Why we must not weaponise the term ‘Islamophobia’

Ideas

Why we must not weaponise the term ‘Islamophobia’

The world must be free to criticise Islamism if we are to avoid a cycle of ethnic and religious violence

Yahya Cholil Staquf


How can we prevent another atrocity like Christchurch? Watching New Zealanders of all faiths mourn, this has been the question on my mind. So far, few answers have come close to the truth.
What the massacre revealed was the need for a clear understanding of the weaponisation of ethnic, religious and political identities going on throughout the world. This was Brenton Tarrant’s evil aim: to contribute to a polarisation of the West – and to a parallel phenomenon in the Muslim world.
His actions, which eerily resemble those of Isil and other Islamist terror groups, were calculated to intensify the hostility and suspicion that already exist towards Muslims in the West. They were also designed to elicit a response from Islamists and so encourage a cycle of violence. We must not let him, or anyone else, succeed. But this means acknowledging the causal factors of the violence we see in so many parts of the world. As a Muslim, this leads me to questions that require difficult but honest answers.
It is obvious from Tarrant's manifesto that he is an unabashed white supremacist. Yet the historical references it contains are also evidence of a fixation upon nearly 1,400 years of armed conflict between Muslims and non-Muslims, and an acute awareness of moments when the tide of Muslim conquest, which repeatedly threatened to inundate Europe, was turned back.
From there, the attacker's fixation turned to more recent events: repeated Islamist terror attacks in Europe. As much as it may be uncomfortable for many, this deserves more focus.
The targeting of Muslims at prayer in Christchurch comes after nearly two decades during which Islamist atrocities have been a pervasive feature of news bulletins around the world. The massacre in New Zealand would likely be inconceivable if divorced from this context, in which Islam has become synonymous with terror in the minds of many. Sadly, from an Islamist perspective, the Christchurch atrocity is simply part of an ancient cycle of violence.
Of course, most Westerners do not see themselves as being “at war” with Islam. But to a significant percentage of Muslims, this is because Westerners have been enjoying the peace of the victor, which Islamists seek to challenge. This is why Christchurch is such a dangerous moment.
Ending the cycle of violence requires addressing not only the motivations and ideology of someone like Tarrant, but also the historical framework he shares with many Muslims. That is, that Muslims and non-Muslims are and shall remain in a state of permanent conflict, until the end of time (according to Islamists) or the disappearance of Islam (according to advocates of a “counter-jihad”).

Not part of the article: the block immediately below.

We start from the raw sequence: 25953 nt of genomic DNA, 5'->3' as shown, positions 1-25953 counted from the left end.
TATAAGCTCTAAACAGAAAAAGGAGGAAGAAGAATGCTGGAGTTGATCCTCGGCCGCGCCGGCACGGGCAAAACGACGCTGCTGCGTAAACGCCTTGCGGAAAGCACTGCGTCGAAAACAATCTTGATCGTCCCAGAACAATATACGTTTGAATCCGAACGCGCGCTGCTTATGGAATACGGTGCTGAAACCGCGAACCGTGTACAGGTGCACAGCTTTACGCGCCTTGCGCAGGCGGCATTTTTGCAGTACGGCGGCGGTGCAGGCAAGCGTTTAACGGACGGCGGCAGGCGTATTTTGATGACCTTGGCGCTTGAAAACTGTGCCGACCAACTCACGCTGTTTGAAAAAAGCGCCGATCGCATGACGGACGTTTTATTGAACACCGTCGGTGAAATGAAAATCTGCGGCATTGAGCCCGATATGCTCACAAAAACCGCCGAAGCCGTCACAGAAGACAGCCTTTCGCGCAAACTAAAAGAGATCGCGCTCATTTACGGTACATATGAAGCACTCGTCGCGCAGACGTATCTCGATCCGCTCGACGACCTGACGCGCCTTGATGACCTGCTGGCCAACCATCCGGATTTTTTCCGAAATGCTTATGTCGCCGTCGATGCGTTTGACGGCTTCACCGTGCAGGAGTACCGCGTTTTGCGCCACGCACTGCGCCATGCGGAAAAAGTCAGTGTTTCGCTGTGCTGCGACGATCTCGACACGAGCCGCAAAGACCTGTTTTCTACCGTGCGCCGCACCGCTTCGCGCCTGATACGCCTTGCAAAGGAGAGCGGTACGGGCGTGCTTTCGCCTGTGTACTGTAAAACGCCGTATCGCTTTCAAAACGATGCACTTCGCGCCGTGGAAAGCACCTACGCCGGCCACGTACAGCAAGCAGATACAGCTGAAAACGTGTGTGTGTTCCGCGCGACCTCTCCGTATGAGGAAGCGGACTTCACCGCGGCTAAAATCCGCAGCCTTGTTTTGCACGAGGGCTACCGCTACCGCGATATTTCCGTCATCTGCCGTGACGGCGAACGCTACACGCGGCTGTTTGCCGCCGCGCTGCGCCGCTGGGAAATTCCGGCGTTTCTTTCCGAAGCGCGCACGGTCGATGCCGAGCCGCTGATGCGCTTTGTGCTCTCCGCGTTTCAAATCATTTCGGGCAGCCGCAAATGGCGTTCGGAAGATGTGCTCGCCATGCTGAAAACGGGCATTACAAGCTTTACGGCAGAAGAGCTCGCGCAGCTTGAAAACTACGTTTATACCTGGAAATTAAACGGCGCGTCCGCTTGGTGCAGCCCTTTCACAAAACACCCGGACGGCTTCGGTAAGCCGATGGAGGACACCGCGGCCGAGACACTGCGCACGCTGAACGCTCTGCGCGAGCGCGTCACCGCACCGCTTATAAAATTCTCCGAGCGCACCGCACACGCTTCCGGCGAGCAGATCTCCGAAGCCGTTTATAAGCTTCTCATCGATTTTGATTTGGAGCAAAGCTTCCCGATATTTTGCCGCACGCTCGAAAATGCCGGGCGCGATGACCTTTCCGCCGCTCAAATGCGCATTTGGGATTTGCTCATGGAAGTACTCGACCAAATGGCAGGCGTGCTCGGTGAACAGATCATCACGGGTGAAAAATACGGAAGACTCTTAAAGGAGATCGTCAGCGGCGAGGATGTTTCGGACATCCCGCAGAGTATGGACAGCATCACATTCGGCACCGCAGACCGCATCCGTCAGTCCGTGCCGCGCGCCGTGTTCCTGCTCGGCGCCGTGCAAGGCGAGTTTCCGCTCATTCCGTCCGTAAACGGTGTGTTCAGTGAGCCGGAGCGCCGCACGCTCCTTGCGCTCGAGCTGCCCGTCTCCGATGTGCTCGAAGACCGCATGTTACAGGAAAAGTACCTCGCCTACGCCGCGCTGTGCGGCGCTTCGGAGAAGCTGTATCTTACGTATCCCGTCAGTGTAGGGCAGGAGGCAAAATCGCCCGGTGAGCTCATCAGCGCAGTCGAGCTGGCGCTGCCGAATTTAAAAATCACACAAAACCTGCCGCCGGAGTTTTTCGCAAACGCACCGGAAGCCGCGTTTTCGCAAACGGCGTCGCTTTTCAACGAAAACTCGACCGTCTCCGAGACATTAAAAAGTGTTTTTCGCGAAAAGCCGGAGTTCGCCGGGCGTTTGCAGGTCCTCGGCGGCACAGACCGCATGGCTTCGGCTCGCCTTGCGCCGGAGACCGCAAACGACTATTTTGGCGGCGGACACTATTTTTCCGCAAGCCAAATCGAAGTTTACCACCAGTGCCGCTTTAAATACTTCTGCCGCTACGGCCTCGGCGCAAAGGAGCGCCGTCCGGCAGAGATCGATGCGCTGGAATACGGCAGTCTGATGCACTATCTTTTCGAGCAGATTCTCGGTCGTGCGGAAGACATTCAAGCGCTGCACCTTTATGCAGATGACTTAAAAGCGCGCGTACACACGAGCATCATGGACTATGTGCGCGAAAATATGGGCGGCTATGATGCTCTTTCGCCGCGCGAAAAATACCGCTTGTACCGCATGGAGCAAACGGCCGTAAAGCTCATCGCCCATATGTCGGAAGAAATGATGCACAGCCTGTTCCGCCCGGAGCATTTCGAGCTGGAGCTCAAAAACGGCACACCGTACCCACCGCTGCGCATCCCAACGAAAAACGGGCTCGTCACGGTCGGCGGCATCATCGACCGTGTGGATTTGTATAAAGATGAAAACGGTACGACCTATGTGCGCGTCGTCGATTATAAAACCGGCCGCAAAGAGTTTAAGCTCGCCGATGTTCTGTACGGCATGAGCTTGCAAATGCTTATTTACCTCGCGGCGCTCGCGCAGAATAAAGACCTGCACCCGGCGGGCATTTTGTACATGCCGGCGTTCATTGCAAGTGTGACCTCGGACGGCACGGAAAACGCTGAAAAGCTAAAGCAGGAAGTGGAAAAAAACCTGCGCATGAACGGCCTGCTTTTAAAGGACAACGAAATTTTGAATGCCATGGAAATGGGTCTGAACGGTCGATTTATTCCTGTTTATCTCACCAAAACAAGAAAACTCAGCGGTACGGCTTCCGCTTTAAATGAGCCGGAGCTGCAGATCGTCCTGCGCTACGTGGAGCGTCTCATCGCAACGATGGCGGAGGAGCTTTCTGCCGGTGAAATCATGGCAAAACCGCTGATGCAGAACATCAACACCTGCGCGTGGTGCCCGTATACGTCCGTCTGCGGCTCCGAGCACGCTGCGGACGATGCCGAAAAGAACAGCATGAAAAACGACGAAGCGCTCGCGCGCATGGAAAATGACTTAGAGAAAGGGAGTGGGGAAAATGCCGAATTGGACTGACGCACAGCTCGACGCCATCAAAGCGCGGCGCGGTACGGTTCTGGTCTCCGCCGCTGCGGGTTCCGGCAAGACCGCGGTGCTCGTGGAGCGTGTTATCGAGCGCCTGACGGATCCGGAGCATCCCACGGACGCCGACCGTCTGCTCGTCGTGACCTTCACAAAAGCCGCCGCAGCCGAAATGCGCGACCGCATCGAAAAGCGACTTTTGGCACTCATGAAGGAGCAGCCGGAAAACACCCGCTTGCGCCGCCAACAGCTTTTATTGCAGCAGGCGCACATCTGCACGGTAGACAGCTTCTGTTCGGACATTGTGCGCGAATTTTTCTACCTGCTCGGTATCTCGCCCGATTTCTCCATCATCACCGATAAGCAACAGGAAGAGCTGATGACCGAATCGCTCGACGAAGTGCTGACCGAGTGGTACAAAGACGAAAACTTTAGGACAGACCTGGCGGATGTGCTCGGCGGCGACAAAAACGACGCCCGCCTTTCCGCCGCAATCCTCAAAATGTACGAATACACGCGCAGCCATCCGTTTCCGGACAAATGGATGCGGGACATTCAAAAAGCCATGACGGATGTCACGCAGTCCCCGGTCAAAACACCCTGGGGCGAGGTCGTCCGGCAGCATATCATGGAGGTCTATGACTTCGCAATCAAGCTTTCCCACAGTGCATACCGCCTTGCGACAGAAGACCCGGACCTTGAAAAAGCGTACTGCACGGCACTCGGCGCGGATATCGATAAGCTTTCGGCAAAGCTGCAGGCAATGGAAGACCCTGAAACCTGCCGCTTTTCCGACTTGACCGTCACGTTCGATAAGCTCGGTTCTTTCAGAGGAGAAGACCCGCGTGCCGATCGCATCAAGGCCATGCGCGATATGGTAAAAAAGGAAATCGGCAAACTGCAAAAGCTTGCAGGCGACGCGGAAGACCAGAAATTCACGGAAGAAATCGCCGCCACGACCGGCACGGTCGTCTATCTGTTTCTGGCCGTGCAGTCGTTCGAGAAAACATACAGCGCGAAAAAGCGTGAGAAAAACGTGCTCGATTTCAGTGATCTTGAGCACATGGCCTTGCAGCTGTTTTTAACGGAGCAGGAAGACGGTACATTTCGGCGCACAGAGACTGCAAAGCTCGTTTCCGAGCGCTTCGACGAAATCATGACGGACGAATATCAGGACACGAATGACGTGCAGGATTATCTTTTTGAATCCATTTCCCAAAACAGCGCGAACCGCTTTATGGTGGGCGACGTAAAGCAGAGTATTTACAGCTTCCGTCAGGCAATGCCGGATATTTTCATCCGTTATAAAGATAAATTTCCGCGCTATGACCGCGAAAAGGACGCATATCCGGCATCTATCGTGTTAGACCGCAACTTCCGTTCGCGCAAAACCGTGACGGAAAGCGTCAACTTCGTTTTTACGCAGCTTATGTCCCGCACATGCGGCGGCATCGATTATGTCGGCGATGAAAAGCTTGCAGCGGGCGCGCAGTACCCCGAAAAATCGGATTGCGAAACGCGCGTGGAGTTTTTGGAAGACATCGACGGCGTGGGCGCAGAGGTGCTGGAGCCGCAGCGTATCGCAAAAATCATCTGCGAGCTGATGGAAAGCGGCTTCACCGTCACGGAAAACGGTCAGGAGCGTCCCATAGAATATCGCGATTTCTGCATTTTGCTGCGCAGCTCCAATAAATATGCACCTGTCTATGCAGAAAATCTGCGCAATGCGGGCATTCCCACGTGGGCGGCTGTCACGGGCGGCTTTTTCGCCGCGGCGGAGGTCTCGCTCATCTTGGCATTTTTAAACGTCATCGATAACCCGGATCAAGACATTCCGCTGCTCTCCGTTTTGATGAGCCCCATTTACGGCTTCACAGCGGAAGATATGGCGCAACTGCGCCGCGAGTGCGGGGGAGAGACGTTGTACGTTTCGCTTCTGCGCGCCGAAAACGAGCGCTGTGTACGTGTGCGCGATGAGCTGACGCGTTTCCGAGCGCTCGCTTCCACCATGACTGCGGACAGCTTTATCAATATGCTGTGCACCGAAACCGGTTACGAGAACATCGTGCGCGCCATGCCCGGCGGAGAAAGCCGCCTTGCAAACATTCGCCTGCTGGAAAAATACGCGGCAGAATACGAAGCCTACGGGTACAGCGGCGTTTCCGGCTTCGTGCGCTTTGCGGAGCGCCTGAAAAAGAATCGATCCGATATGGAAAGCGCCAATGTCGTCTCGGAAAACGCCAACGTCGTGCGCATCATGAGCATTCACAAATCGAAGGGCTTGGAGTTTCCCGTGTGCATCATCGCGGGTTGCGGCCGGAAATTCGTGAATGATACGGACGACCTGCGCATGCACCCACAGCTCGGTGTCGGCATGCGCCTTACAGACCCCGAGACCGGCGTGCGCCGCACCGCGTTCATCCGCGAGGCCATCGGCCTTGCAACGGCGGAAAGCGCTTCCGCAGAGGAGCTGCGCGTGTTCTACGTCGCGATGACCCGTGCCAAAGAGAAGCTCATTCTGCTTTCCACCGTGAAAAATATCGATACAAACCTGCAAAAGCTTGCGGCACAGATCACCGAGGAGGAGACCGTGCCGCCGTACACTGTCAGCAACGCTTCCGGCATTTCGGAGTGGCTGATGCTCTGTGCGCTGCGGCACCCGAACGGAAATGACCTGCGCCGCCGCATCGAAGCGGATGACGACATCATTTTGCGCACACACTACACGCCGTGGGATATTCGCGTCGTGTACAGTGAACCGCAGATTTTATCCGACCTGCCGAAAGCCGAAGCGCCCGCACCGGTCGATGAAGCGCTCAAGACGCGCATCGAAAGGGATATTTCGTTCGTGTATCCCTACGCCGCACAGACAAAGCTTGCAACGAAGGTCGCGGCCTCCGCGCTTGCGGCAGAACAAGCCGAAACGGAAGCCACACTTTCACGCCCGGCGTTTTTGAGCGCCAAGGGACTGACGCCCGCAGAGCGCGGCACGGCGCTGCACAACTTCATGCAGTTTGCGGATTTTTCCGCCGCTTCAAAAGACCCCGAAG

There is an urgent need to address those obsolete and problematic elements of Islamic orthodoxy that underlie the Islamist worldview, fuelling violence on both sides. Jihadist doctrine, goals and strategy can be traced to specific tenets of orthodox, authoritative Islam and its historic practice. This includes those portions of Sharia that promote Islamic supremacy, encourage enmity towards non-Muslims and require the establishment of a caliphate. It is these elements – still taught by most Sunni and Shiite institutions – that constitute a summons to perpetual conflict.
If Muslims do not address these key tenets, anyone can harness them to defy what they claim to be illegitimate laws and butcher their fellow citizens. This is what links many current events, from Syria to the streets of London.
There is a desperate need for honest discussion of these matters. This is why it worries me to see Western elites weaponise the term “Islamophobia”, to short-circuit analysis of a complex phenomenon. It is factually incorrect, for example, to define Islamophobia as “rooted in racism”, as proposed by the All-Party Parliamentary Group on British Muslims. In reality, it is the spread of Islamist extremism primarily contributing to Islamophobia’s rise.
That is why it is vital to challenge the prevailing “Muslim mindset”, predicated upon enmity and suspicion towards non-Muslims, often rationalising violence in the name of Islam. Otherwise, non-Muslims will continue to be radicalised by Islamist attacks and by large-scale Muslim migration to the West.
We appeal to people on both sides of the political debate in the West, to stop weaponising Islam for partisan advantage, and join us in the struggle to reform Islamic orthodoxy, rather than bequeath a tragic legacy of hatred and violence to future generations.
• Yahya Cholil Staquf is general secretary of Nahdlatul Ulama, the world’s largest Muslim organisation.
- © Telegraph Media Group Limited (2019)

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